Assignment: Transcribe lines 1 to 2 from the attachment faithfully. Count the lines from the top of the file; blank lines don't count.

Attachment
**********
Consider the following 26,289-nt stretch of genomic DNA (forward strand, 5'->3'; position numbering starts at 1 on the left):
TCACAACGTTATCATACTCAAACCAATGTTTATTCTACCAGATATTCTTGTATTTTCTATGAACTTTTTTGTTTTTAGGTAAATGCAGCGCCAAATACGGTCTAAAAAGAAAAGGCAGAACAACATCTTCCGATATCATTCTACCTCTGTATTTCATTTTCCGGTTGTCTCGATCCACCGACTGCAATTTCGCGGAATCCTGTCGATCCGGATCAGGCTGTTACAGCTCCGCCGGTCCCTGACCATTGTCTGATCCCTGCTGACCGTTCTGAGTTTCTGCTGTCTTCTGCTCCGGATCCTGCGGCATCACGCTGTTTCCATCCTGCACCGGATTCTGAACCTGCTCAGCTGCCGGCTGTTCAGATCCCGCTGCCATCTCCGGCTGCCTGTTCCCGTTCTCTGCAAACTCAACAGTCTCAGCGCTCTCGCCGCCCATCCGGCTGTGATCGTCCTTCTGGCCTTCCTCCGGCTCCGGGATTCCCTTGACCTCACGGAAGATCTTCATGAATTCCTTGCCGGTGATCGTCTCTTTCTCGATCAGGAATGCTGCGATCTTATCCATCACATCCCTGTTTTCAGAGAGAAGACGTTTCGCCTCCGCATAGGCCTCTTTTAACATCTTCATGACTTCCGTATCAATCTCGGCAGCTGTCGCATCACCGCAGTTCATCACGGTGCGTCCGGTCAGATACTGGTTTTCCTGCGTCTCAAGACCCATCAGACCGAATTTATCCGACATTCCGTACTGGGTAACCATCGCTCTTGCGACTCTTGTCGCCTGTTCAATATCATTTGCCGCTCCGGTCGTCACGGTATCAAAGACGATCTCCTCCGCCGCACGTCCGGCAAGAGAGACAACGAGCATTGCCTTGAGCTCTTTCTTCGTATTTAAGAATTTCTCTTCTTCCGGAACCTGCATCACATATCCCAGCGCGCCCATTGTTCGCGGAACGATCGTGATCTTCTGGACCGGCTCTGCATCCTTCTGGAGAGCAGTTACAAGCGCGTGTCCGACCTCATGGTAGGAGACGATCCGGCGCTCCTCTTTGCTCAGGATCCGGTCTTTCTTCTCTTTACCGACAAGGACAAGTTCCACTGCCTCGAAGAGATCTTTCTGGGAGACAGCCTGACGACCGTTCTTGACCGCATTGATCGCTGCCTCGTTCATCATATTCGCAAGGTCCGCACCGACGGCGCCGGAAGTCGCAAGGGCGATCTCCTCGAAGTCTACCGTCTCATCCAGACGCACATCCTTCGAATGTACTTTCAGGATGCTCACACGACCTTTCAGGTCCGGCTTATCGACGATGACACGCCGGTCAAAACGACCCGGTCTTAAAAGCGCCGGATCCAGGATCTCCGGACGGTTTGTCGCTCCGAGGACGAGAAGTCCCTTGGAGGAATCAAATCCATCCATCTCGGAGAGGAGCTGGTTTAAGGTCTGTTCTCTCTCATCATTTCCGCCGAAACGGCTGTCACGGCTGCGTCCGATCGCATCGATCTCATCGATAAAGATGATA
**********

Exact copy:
Consider the following 26,289-nt stretch of genomic DNA (forward strand, 5'->3'; position numbering starts at 1 on the left):
TCACAACGTTATCATACTCAAACCAATGTTTATTCTACCAGATATTCTTGTATTTTCTATGAACTTTTTTGTTTTTAGGTAAATGCAGCGCCAAATACGGTCTAAAAAGAAAAGGCAGAACAACATCTTCCGATATCATTCTACCTCTGTATTTCATTTTCCGGTTGTCTCGATCCACCGACTGCAATTTCGCGGAATCCTGTCGATCCGGATCAGGCTGTTACAGCTCCGCCGGTCCCTGACCATTGTCTGATCCCTGCTGACCGTTCTGAGTTTCTGCTGTCTTCTGCTCCGGATCCTGCGGCATCACGCTGTTTCCATCCTGCACCGGATTCTGAACCTGCTCAGCTGCCGGCTGTTCAGATCCCGCTGCCATCTCCGGCTGCCTGTTCCCGTTCTCTGCAAACTCAACAGTCTCAGCGCTCTCGCCGCCCATCCGGCTGTGATCGTCCTTCTGGCCTTCCTCCGGCTCCGGGATTCCCTTGACCTCACGGAAGATCTTCATGAATTCCTTGCCGGTGATCGTCTCTTTCTCGATCAGGAATGCTGCGATCTTATCCATCACATCCCTGTTTTCAGAGAGAAGACGTTTCGCCTCCGCATAGGCCTCTTTTAACATCTTCATGACTTCCGTATCAATCTCGGCAGCTGTCGCATCACCGCAGTTCATCACGGTGCGTCCGGTCAGATACTGGTTTTCCTGCGTCTCAAGACCCATCAGACCGAATTTATCCGACATTCCGTACTGGGTAACCATCGCTCTTGCGACTCTTGTCGCCTGTTCAATATCATTTGCCGCTCCGGTCGTCACGGTATCAAAGACGATCTCCTCCGCCGCACGTCCGGCAAGAGAGACAACGAGCATTGCCTTGAGCTCTTTCTTCGTATTTAAGAATTTCTCTTCTTCCGGAACCTGCATCACATATCCCAGCGCGCCCATTGTTCGCGGAACGATCGTGATCTTCTGGACCGGCTCTGCATCCTTCTGGAGAGCAGTTACAAGCGCGTGTCCGACCTCATGGTAGGAGACGATCCGGCGCTCCTCTTTGCTCAGGATCCGGTCTTTCTTCTCTTTACCGACAAGGACAAGTTCCACTGCCTCGAAGAGATCTTTCTGGGAGACAGCCTGACGACCGTTCTTGACCGCATTGATCGCTGCCTCGTTCATCATATTCGCAAGGTCCGCACCGACGGCGCCGGAAGTCGCAAGGGCGATCTCCTCGAAGTCTACCGTCTCATCCAGACGCACATCCTTCGAATGTACTTTCAGGATGCTCACACGACCTTTCAGGTCCGGCTTATCGACGATGACACGCCGGTCAAAACGACCCGGTCTTAAAAGCGCCGGATCCAGGATCTCCGGACGGTTTGTCGCTCCGAGGACGAGAAGTCCCTTGGAGGAATCAAATCCATCCATCTCGGAGAGGAGCTGGTTTAAGGTCTGTTCTCTCTCATCATTTCCGCCGAAACGGCTGTCACGGCTGCGTCCGATCGCATCGATCTCATCGATAAAGATGATA